Challenges in dealing with global water resources

Water is an existential necessity for the life of humans, animals and plants alike. Global population growth, the associated increase in water consumption and the rise in droughts due to climate change are reducing water availability, leading to a decline in water quality and reducing biodiversity in aquatic ecosystems. According to the United Nations Environment Programme (UNEP), agriculture consumes around 70% of the world's fresh water. To reduce our water footprint, we continuously analyse our product ranges for water-intensive products from water-stressed areas.  These analyses are used to derive measures, targets and specific projects in countries with scarce water resources. We also participate in international bodies such as the GLOBALG.A.P. Water Stakeholder Committee to promote global solutions for sustainable water usage.

For more information about our position on water and our commitment to its conservation, see our Policy on water.

Developing standards

  • The SPRING standard for water management: we have cooperated with WWF and GLOBALG.A.P. to develop the SPRING standard for water management. SPRING – the Sustainable Program for Irrigation and Groundwater Use – governs sustainable water usage in agricultural production. SPRING-certified producers must use legal water sources to irrigate their land, continuously document their water usage, and protect local water resources (rivers, lakes and groundwater). Our target for 2026: we consistently implement this standard for water-intensive products from water-critical areas, such as fruits and vegetables as well as flowers and plants.
  • Guideline for irrigation management: jointly with FiBL (the Research Institute of Organic Agriculture) and Bio Suisse we have developed a Guideline for good agricultural irrigation management. This helps farmers and agricultural consultants to improve irrigation methods and achieve sustainable water management.

Our irrigation projects

The SPRING standard for avocados: implementing the SPRING Standard at our avocado suppliers in Chile, Peru and Spain has helped to ensure that around 4 000 hectares of cultivated land are now irrigated sustainably. This corresponds to around 60% of our avocado sales in the retail trade. Drip-feed irrigation systems have been installed to avoid water loss due to evaporation, and soil humidity is measured to ensure that irrigation only takes place when necessary.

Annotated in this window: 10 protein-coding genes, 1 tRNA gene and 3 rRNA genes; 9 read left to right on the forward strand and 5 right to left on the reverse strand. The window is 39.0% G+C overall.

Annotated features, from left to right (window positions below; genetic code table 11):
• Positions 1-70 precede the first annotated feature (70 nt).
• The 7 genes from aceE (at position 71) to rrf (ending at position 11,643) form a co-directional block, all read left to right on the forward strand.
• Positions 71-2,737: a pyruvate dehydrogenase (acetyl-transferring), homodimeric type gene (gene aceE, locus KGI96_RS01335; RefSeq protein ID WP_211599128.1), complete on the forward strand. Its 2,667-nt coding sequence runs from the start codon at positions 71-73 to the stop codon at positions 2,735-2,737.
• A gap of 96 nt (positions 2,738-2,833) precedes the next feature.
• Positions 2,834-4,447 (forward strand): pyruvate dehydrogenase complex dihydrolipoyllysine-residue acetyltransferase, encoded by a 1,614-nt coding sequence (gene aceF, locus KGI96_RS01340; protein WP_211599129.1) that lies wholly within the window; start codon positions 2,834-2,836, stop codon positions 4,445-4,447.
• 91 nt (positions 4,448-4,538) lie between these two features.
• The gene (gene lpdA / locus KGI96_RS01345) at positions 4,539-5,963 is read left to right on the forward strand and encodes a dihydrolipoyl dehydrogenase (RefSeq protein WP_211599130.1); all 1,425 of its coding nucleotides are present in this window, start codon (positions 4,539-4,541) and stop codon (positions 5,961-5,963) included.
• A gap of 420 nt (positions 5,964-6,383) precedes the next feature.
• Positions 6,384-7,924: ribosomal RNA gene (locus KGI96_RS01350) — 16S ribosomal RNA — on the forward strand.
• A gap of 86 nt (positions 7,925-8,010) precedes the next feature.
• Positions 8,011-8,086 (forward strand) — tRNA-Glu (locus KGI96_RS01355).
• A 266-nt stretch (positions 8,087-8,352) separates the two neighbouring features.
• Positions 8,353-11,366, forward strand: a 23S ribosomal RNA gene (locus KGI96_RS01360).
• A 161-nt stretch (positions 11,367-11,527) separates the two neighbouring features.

Drip-feed irrigation in fruit and vegetable cultivation: in the Agadir region of Morocco, with the support of the Coop Sustainability Fund, we have determined how much water is used in the production of fruits and vegetables for our retail products. That same quantity is now being saved in the region by measures such as rainwater collection containers or drip-feed irrigation systems.

Picture: Optiriego Consulting

Drip-feed irrigation in strawberry cultivation in southern Spain: we source around 60% of the strawberries for our retail products from the Huelva region of southern Spain. In order to reduce the water consumption of the strawberry plantations we have supported our main strawberry suppliers in setting up efficient irrigation systems. Humidity probes measure the water content of the soil and send the data to the producer's mobile phone. Irrigating the strawberries only when needed saves up to 30% of the water used.

  • Water roadmap fruit and vegetables

Use of micro-irrigation systems

  • We support small farmers and producers in developing more efficient water management.
    Agriculture in Madagascar
  • More than 30,000 rural households in India, Africa and Central America have been equipped with modern small-scale irrigation systems.
    Accessories for a micro-irrigation system
  • The systems can also be used to irrigate small areas from 20 square metres.
    Demonstration of the new irrigation system
  • Small farmers can thus save water and increase productivity.
    Selection of seeds
  • Thanks to the irrigation systems, small farmers can produce fruit and vegetables for the local market in their own gardens.
    Targeted irrigation
  • By selling their products on the local market, farmers have an additional income that contributes to food security.
    Reading once the work is done

Measures to protect water quality

  • To protect water quality in crop cultivation, we apply the "Pesticide Guideline" – with requirements regarding pesticide residues and contaminants more stringent than those prescribed by law – to all suppliers in our entire own-label brand range.
  • Our Naturaline own-label brand specifies additional requirements for the use of chemicals in cotton processing to avoid contaminating waste water in wet finishing. Both waste water and sludge are checked for the use of harmful substances. More about our Detox Commitment.